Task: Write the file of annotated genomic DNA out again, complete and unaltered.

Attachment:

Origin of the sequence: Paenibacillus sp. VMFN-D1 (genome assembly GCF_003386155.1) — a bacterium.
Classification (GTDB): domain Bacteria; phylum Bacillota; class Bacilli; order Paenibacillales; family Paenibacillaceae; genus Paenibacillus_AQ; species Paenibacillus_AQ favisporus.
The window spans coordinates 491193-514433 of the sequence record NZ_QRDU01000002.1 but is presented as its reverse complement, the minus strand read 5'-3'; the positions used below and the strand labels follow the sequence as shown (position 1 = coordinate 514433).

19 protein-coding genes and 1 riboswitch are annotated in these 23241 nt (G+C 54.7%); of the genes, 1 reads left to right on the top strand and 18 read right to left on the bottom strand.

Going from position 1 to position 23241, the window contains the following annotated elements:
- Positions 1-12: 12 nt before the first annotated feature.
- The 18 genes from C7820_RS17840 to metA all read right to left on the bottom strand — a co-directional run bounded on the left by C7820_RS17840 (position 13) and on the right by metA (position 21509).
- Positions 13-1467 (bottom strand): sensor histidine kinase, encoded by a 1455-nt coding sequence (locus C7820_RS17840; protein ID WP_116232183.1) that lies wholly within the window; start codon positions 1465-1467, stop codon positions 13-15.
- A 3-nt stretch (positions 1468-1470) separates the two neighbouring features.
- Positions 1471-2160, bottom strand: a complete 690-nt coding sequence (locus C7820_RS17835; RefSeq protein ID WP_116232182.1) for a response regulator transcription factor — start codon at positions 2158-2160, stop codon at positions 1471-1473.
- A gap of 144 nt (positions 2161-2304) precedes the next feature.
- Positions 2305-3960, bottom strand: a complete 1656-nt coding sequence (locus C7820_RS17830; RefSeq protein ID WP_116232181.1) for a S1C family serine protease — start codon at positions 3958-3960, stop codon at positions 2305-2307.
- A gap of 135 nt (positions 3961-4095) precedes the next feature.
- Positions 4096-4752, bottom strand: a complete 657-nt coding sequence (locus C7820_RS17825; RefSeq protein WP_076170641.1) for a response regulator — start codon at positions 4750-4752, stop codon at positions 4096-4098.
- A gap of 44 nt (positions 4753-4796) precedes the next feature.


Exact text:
Origin of the sequence: Paenibacillus sp. VMFN-D1 (genome assembly GCF_003386155.1) — a bacterium.
Classification (GTDB): domain Bacteria; phylum Bacillota; class Bacilli; order Paenibacillales; family Paenibacillaceae; genus Paenibacillus_AQ; species Paenibacillus_AQ favisporus.
The window spans coordinates 491193-514433 of the sequence record NZ_QRDU01000002.1 but is presented as its reverse complement, the minus strand read 5'-3'; the positions used below and the strand labels follow the sequence as shown (position 1 = coordinate 514433).

19 protein-coding genes and 1 riboswitch are annotated in these 23241 nt (G+C 54.7%); of the genes, 1 reads left to right on the top strand and 18 read right to left on the bottom strand.

Going from position 1 to position 23241, the window contains the following annotated elements:
- Positions 1-12: 12 nt before the first annotated feature.
- The 18 genes from C7820_RS17840 to metA all read right to left on the bottom strand — a co-directional run bounded on the left by C7820_RS17840 (position 13) and on the right by metA (position 21509).
- Positions 13-1467 (bottom strand): sensor histidine kinase, encoded by a 1455-nt coding sequence (locus C7820_RS17840; protein ID WP_116232183.1) that lies wholly within the window; start codon positions 1465-1467, stop codon positions 13-15.
- A 3-nt stretch (positions 1468-1470) separates the two neighbouring features.
- Positions 1471-2160, bottom strand: a complete 690-nt coding sequence (locus C7820_RS17835; RefSeq protein ID WP_116232182.1) for a response regulator transcription factor — start codon at positions 2158-2160, stop codon at positions 1471-1473.
- A gap of 144 nt (positions 2161-2304) precedes the next feature.
- Positions 2305-3960, bottom strand: a complete 1656-nt coding sequence (locus C7820_RS17830; RefSeq protein ID WP_116232181.1) for a S1C family serine protease — start codon at positions 3958-3960, stop codon at positions 2305-2307.
- A gap of 135 nt (positions 3961-4095) precedes the next feature.
- Positions 4096-4752, bottom strand: a complete 657-nt coding sequence (locus C7820_RS17825; RefSeq protein WP_076170641.1) for a response regulator — start codon at positions 4750-4752, stop codon at positions 4096-4098.
- A gap of 44 nt (positions 4753-4796) precedes the next feature.